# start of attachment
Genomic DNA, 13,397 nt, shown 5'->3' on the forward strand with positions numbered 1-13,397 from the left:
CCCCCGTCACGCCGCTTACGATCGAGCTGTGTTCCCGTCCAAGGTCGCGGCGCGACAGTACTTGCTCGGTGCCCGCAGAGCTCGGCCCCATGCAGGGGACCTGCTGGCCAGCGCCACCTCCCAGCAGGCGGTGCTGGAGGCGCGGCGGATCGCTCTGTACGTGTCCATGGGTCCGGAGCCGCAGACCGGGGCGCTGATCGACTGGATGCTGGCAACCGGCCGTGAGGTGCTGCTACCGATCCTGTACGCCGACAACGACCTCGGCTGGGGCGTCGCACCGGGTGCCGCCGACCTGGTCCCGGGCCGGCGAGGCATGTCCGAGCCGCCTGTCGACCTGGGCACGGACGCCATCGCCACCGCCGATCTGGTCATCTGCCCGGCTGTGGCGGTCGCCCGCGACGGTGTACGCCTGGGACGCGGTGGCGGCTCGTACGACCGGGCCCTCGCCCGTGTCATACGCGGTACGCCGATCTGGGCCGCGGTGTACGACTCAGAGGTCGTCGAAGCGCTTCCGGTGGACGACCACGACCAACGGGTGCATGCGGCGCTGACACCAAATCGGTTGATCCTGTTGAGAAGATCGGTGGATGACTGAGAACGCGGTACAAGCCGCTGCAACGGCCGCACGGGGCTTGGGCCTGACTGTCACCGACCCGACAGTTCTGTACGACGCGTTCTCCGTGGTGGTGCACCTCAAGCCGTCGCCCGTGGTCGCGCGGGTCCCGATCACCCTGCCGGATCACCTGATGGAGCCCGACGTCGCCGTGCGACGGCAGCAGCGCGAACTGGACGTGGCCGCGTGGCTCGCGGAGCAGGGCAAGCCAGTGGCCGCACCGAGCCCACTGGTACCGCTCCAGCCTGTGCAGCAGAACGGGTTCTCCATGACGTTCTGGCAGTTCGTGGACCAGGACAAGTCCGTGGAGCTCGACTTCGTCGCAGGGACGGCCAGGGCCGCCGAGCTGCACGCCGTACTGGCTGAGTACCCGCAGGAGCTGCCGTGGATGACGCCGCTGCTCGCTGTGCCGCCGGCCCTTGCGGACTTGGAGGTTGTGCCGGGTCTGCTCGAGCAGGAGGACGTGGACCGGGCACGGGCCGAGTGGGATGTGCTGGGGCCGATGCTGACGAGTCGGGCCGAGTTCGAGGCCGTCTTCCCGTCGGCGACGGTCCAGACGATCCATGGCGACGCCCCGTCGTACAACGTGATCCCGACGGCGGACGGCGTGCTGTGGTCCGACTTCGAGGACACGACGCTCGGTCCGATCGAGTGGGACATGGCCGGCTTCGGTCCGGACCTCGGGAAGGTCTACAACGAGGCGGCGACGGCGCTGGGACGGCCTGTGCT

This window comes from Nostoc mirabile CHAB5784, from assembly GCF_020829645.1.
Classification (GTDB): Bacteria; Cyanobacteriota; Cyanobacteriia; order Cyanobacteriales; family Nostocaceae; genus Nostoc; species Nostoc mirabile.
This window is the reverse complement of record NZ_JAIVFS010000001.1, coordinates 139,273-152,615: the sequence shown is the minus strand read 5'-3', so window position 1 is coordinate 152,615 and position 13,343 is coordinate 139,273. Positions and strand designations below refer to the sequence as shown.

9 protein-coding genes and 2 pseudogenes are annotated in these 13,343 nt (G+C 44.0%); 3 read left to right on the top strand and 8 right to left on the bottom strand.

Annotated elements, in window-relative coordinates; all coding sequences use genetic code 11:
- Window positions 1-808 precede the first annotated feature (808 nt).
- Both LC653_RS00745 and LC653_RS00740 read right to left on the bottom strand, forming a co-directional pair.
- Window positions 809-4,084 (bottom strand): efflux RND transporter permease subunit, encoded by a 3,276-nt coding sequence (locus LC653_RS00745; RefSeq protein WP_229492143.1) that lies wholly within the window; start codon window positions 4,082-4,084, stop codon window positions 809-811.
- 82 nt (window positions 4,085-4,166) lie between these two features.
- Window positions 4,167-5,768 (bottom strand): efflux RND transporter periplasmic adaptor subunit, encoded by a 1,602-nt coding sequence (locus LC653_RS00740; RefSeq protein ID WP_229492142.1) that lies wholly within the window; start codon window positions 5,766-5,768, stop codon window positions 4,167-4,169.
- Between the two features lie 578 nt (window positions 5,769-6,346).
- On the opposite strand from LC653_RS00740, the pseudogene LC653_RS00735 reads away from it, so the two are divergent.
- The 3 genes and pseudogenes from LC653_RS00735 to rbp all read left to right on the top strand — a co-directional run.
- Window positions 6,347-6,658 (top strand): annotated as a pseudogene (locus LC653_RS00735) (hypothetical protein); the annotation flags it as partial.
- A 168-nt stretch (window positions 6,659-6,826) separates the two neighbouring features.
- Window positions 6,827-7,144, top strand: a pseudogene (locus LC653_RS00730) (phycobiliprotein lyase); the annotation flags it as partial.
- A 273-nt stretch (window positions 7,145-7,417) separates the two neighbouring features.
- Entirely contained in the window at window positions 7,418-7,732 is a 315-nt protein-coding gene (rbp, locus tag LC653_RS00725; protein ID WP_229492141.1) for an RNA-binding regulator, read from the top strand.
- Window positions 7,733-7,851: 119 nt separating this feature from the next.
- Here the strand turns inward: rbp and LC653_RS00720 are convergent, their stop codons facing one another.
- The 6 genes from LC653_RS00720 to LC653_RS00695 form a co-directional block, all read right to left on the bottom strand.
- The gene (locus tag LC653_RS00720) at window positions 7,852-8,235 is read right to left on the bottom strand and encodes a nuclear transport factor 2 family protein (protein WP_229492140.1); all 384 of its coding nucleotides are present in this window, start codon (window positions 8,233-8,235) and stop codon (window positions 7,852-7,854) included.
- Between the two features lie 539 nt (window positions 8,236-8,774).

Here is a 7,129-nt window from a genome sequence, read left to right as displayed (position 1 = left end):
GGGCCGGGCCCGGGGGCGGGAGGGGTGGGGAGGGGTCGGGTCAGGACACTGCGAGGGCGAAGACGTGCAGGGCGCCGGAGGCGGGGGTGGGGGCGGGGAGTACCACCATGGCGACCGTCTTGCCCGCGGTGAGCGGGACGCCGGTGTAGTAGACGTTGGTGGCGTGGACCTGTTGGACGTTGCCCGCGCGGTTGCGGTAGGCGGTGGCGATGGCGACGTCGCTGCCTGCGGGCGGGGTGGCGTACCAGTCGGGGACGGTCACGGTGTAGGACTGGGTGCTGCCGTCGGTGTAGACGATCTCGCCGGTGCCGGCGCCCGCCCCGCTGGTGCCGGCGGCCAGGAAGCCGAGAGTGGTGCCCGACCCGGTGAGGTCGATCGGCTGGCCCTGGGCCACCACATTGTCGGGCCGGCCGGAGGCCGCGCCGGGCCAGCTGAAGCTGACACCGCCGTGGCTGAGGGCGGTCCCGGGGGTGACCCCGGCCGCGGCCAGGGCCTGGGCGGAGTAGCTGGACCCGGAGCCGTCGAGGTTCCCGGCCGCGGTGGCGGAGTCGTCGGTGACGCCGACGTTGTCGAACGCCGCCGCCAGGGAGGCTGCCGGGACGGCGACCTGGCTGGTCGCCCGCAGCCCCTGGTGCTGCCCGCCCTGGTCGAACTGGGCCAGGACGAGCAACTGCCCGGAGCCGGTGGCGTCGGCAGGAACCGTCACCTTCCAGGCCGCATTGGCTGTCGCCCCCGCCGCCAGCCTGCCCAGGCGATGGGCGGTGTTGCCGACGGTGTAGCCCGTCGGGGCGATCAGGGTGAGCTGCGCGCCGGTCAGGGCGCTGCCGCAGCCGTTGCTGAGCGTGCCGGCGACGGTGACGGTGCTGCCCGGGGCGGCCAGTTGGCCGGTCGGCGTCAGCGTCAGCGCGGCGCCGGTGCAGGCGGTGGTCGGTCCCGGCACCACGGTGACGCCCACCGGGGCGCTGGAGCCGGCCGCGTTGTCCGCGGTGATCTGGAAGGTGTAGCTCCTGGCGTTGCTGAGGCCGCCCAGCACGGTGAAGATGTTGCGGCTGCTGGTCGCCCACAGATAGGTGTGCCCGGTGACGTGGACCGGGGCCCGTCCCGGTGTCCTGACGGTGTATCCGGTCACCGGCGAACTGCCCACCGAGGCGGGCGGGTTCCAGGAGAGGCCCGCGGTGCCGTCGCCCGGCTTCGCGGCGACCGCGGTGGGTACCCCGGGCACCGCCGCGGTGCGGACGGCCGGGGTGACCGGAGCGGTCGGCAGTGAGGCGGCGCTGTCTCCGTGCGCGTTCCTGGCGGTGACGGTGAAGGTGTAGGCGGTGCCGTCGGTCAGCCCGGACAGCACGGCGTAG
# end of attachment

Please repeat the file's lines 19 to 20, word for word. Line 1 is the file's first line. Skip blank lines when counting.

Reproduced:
- A 273-nt stretch (window positions 7,145-7,417) separates the two neighbouring features.
- Entirely contained in the window at window positions 7,418-7,732 is a 315-nt protein-coding gene (rbp, locus tag LC653_RS00725; protein ID WP_229492141.1) for an RNA-binding regulator, read from the top strand.